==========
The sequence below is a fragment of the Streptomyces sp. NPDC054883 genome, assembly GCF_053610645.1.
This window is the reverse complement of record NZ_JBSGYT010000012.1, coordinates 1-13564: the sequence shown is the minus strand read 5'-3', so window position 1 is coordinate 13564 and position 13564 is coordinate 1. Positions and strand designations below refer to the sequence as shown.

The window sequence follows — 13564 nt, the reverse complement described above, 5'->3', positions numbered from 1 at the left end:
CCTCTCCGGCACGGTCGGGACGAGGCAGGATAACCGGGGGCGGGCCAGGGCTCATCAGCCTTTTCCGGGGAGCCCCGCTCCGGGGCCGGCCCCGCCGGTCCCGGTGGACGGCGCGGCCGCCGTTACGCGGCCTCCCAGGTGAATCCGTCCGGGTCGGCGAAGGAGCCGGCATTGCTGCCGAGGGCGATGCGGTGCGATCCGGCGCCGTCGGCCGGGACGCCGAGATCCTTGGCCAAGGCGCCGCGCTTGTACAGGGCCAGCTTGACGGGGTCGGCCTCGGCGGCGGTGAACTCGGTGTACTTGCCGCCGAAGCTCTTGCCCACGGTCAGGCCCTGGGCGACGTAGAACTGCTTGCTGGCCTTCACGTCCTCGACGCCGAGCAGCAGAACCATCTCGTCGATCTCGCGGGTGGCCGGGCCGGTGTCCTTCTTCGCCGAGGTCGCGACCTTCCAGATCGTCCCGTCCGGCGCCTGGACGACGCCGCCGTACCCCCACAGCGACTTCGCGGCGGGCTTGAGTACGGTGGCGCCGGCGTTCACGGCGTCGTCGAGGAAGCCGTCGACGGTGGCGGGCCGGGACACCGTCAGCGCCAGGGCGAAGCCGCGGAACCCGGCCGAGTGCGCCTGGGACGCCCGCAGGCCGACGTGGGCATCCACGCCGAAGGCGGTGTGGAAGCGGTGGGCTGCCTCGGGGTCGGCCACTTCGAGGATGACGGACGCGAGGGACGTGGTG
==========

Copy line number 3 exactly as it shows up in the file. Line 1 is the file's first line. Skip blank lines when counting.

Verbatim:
The window sequence follows — 13564 nt, the reverse complement described above, 5'->3', positions numbered from 1 at the left end: